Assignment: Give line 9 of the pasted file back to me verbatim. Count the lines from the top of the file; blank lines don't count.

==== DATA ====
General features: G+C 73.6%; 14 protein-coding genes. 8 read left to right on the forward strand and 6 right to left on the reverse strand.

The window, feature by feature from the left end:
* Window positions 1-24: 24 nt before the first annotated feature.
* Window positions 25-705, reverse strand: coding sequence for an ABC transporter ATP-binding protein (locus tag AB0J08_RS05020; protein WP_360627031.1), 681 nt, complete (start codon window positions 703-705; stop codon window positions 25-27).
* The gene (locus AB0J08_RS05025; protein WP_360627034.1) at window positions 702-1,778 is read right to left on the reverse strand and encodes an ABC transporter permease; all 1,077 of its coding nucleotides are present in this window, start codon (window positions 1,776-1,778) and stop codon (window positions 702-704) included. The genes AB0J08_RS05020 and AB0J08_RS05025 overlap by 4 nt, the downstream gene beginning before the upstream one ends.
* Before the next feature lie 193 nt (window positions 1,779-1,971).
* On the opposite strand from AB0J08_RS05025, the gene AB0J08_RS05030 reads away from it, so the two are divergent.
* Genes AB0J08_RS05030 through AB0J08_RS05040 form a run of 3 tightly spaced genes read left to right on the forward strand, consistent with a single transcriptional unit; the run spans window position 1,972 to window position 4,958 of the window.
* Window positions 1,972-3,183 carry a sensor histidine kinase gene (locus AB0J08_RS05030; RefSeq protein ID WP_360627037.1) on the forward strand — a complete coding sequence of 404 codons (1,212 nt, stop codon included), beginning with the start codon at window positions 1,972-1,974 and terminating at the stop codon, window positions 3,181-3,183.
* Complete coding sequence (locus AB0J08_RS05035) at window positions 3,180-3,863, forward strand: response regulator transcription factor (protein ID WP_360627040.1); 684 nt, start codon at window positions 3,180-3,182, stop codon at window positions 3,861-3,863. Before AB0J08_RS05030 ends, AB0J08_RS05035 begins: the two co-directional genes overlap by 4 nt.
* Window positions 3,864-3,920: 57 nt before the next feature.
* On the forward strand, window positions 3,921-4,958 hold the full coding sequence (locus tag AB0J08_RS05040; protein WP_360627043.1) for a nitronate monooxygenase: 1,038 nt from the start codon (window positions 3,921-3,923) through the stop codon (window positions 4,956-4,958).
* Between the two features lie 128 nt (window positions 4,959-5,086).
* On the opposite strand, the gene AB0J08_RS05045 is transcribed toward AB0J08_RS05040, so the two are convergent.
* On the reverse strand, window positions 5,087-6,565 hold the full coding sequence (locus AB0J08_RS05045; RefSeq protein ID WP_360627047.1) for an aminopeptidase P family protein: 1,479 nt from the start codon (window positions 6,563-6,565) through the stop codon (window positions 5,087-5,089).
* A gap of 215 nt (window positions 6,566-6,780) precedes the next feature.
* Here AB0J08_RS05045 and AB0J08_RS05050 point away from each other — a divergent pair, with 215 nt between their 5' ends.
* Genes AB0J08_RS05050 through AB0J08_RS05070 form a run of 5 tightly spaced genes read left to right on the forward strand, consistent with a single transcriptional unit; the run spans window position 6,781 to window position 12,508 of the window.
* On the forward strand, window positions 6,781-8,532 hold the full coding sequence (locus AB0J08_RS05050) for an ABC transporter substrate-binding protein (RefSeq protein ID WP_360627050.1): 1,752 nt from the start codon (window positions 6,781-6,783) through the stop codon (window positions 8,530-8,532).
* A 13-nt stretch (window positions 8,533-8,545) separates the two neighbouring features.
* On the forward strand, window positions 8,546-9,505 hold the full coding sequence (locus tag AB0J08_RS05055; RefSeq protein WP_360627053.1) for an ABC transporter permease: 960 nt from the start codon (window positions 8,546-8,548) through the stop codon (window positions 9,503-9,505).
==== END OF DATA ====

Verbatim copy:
* Window positions 1,972-3,183 carry a sensor histidine kinase gene (locus AB0J08_RS05030; RefSeq protein ID WP_360627037.1) on the forward strand — a complete coding sequence of 404 codons (1,212 nt, stop codon included), beginning with the start codon at window positions 1,972-1,974 and terminating at the stop codon, window positions 3,181-3,183.